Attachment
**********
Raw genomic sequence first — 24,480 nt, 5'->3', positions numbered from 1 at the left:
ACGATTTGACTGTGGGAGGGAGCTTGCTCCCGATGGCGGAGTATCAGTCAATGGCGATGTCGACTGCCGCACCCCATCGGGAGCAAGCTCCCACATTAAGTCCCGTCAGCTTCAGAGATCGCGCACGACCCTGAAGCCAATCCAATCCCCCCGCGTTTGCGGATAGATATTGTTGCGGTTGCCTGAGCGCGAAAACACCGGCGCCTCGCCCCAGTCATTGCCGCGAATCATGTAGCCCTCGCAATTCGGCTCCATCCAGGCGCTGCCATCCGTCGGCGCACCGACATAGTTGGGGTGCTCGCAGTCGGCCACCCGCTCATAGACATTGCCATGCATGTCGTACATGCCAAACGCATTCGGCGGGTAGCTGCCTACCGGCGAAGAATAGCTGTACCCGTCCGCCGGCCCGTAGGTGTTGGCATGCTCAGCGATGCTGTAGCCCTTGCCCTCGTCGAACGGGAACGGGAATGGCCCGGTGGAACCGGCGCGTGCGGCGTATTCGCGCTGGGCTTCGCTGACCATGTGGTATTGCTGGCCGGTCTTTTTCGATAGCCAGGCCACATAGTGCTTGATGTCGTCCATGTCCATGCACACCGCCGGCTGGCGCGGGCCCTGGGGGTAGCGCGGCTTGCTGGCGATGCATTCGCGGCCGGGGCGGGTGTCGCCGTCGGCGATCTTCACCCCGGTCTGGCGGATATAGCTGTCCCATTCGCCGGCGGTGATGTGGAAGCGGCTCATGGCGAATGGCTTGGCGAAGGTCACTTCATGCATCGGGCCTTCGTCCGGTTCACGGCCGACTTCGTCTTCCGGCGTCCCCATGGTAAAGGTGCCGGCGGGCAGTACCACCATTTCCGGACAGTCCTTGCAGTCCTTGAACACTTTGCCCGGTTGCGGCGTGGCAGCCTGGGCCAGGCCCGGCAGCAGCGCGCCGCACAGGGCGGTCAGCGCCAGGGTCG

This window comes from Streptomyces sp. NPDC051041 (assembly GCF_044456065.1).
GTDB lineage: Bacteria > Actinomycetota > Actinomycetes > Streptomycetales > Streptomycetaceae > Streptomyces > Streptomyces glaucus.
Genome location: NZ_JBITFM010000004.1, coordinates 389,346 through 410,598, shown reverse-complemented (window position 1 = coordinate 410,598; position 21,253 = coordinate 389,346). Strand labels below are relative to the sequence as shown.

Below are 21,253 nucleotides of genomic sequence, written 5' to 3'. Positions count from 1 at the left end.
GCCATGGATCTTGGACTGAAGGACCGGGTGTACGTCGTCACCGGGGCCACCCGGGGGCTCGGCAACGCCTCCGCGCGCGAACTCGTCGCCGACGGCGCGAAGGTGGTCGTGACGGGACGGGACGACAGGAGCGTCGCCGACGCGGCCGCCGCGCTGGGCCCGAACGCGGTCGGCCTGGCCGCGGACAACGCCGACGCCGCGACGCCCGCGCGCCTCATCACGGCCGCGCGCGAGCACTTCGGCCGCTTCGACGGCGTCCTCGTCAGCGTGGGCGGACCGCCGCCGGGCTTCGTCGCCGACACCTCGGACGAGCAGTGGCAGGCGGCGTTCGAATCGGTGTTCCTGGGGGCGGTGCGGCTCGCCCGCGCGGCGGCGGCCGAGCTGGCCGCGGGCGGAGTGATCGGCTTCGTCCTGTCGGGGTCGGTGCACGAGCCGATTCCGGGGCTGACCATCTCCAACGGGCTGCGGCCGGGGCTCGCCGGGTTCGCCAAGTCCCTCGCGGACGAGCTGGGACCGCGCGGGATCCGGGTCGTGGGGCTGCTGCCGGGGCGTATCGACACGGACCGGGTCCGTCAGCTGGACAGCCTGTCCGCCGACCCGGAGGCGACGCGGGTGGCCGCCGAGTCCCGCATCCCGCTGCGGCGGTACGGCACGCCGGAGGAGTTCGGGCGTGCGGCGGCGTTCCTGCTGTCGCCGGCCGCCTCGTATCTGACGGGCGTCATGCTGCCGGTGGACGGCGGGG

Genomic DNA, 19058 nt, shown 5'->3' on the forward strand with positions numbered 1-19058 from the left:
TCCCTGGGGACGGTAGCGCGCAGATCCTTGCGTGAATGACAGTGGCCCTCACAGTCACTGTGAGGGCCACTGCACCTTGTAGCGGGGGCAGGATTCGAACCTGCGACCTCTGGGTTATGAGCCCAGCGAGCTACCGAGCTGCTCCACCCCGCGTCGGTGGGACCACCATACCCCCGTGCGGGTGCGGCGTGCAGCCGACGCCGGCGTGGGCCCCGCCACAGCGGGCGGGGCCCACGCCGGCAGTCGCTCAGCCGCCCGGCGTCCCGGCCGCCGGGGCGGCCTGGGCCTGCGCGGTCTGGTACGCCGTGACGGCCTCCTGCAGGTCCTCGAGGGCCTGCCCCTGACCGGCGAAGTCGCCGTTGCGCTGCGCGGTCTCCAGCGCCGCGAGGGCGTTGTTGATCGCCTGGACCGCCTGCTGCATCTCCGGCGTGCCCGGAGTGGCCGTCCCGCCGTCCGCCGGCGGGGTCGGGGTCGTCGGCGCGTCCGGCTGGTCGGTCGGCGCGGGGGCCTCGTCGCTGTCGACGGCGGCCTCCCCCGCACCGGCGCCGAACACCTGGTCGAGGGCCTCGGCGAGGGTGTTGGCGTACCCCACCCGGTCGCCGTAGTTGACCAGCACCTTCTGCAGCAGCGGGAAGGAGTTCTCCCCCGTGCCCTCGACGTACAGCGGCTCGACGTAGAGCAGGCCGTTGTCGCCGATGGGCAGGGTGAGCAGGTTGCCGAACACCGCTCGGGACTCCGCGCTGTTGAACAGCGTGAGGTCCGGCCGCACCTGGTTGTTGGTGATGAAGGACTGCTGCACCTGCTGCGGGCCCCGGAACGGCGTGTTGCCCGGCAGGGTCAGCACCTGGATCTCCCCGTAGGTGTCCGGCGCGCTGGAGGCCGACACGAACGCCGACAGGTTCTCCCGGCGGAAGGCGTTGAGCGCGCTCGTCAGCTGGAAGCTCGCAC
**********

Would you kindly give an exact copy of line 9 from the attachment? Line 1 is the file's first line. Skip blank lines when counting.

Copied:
TCCCTGGGGACGGTAGCGCGCAGATCCTTGCGTGAATGACAGTGGCCCTCACAGTCACTGTGAGGGCCACTGCACCTTGTAGCGGGGGCAGGATTCGAACCTGCGACCTCTGGGTTATGAGCCCAGCGAGCTACCGAGCTGCTCCACCCCGCGTCGGTGGGACCACCATACCCCCGTGCGGGTGCGGCGTGCAGCCGACGCCGGCGTGGGCCCCGCCACAGCGGGCGGGGCCCACGCCGGCAGTCGCTCAGCCGCCCGGCGTCCCGGCCGCCGGGGCGGCCTGGGCCTGCGCGGTCTGGTACGCCGTGACGGCCTCCTGCAGGTCCTCGAGGGCCTGCCCCTGACCGGCGAAGTCGCCGTTGCGCTGCGCGGTCTCCAGCGCCGCGAGGGCGTTGTTGATCGCCTGGACCGCCTGCTGCATCTCCGGCGTGCCCGGAGTGGCCGTCCCGCCGTCCGCCGGCGGGGTCGGGGTCGTCGGCGCGTCCGGCTGGTCGGTCGGCGCGGGGGCCTCGTCGCTGTCGACGGCGGCCTCCCCCGCACCGGCGCCGAACACCTGGTCGAGGGCCTCGGCGAGGGTGTTGGCGTACCCCACCCGGTCGCCGTAGTTGACCAGCACCTTCTGCAGCAGCGGGAAGGAGTTCTCCCCCGTGCCCTCGACGTACAGCGGCTCGACGTAGAGCAGGCCGTTGTCGCCGATGGGCAGGGTGAGCAGGTTGCCGAACACCGCTCGGGACTCCGCGCTGTTGAACAGCGTGAGGTCCGGCCGCACCTGGTTGTTGGTGATGAAGGACTGCTGCACCTGCTGCGGGCCCCGGAACGGCGTGTTGCCCGGCAGGGTCAGCACCTGGATCTCCCCGTAGGTGTCCGGCGCGCTGGAGGCCGACACGAACGCCGACAGGTTCTCCCGGCGGAAGGCGTTGAGCGCGCTCGTCAGCTGGAAGCTCGCAC